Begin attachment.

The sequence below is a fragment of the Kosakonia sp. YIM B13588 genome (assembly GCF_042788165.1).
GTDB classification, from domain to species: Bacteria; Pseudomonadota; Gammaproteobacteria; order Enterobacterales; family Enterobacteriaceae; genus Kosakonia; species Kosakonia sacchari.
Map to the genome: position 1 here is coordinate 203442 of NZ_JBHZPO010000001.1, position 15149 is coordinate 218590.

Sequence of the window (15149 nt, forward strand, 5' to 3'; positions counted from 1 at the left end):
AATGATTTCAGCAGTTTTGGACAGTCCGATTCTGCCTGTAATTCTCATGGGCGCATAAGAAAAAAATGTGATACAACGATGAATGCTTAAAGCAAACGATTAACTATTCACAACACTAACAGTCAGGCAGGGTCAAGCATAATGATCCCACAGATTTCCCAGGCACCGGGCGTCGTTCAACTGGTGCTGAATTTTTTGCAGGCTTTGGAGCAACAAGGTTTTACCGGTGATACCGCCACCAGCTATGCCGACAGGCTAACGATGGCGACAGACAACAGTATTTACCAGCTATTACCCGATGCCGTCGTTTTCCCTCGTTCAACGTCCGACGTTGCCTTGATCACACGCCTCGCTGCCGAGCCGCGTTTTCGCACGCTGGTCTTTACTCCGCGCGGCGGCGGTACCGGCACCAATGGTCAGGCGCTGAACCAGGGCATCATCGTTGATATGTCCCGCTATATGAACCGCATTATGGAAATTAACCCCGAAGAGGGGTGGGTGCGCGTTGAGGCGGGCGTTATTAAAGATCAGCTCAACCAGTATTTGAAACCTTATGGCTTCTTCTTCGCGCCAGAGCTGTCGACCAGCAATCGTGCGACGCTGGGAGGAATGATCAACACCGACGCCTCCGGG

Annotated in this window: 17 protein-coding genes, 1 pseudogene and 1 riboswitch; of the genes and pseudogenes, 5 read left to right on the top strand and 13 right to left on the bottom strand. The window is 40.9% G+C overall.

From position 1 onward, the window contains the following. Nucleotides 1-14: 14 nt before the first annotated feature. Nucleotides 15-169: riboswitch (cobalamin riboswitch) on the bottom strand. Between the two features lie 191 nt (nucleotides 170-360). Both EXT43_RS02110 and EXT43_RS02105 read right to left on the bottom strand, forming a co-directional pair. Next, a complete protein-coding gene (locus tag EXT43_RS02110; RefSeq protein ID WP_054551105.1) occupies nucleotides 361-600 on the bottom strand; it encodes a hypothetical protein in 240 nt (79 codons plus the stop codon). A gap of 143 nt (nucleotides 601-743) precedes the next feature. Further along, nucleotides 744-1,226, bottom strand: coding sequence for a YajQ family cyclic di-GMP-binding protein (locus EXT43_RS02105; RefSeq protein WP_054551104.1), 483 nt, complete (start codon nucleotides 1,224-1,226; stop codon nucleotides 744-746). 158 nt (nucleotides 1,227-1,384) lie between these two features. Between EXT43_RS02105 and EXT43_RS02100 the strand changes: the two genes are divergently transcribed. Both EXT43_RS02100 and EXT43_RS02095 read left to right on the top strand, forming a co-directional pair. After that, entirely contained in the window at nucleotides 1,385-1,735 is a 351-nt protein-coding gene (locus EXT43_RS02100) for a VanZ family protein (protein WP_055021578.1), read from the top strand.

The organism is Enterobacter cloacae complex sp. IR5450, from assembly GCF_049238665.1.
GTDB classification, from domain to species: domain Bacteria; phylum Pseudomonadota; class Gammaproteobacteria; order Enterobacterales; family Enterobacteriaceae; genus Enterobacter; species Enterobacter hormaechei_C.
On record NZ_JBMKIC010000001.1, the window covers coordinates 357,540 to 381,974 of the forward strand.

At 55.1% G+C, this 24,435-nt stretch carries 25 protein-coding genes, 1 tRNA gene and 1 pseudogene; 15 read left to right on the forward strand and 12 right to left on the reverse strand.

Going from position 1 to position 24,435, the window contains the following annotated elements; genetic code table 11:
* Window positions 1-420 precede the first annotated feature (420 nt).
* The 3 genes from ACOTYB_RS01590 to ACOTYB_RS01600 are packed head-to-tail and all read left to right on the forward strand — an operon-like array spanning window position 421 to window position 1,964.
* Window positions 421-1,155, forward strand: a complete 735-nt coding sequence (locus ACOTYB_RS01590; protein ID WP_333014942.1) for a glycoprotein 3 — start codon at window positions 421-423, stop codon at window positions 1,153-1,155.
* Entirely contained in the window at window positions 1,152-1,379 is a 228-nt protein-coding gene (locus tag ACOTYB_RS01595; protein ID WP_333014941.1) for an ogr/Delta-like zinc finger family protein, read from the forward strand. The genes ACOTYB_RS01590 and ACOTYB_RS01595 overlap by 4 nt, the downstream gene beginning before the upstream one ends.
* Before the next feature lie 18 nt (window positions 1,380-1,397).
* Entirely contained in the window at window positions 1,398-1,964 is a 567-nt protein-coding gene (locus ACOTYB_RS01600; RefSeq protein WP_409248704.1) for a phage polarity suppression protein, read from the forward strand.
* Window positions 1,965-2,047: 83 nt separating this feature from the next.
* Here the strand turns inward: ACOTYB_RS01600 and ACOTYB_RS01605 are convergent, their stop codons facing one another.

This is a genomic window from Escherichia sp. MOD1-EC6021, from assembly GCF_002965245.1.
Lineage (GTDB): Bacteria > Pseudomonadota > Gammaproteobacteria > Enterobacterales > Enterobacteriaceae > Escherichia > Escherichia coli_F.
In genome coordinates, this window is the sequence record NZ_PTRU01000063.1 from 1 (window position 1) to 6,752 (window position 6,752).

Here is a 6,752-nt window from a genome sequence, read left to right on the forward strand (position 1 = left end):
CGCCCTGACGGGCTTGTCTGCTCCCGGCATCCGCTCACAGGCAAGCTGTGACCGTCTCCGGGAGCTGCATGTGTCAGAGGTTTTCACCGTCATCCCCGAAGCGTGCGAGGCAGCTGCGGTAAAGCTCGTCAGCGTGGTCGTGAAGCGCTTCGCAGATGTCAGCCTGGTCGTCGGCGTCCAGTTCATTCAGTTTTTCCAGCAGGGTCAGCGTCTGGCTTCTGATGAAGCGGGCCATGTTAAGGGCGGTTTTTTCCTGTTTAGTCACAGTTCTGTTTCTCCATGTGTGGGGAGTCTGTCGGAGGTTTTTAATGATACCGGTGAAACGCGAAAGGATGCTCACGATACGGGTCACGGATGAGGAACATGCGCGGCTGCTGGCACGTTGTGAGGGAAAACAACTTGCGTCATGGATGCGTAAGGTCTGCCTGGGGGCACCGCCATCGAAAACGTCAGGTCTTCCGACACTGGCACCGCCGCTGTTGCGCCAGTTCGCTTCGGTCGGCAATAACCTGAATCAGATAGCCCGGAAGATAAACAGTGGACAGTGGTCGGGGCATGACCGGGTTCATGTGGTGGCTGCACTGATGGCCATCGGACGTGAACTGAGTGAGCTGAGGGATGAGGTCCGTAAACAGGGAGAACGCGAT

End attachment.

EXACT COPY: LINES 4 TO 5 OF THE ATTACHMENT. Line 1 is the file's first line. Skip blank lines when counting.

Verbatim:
Sequence of the window (15149 nt, forward strand, 5' to 3'; positions counted from 1 at the left end):
AATGATTTCAGCAGTTTTGGACAGTCCGATTCTGCCTGTAATTCTCATGGGCGCATAAGAAAAAAATGTGATACAACGATGAATGCTTAAAGCAAACGATTAACTATTCACAACACTAACAGTCAGGCAGGGTCAAGCATAATGATCCCACAGATTTCCCAGGCACCGGGCGTCGTTCAACTGGTGCTGAATTTTTTGCAGGCTTTGGAGCAACAAGGTTTTACCGGTGATACCGCCACCAGCTATGCCGACAGGCTAACGATGGCGACAGACAACAGTATTTACCAGCTATTACCCGATGCCGTCGTTTTCCCTCGTTCAACGTCCGACGTTGCCTTGATCACACGCCTCGCTGCCGAGCCGCGTTTTCGCACGCTGGTCTTTACTCCGCGCGGCGGCGGTACCGGCACCAATGGTCAGGCGCTGAACCAGGGCATCATCGTTGATATGTCCCGCTATATGAACCGCATTATGGAAATTAACCCCGAAGAGGGGTGGGTGCGCGTTGAGGCGGGCGTTATTAAAGATCAGCTCAACCAGTATTTGAAACCTTATGGCTTCTTCTTCGCGCCAGAGCTGTCGACCAGCAATCGTGCGACGCTGGGAGGAATGATCAACACCGACGCCTCCGGG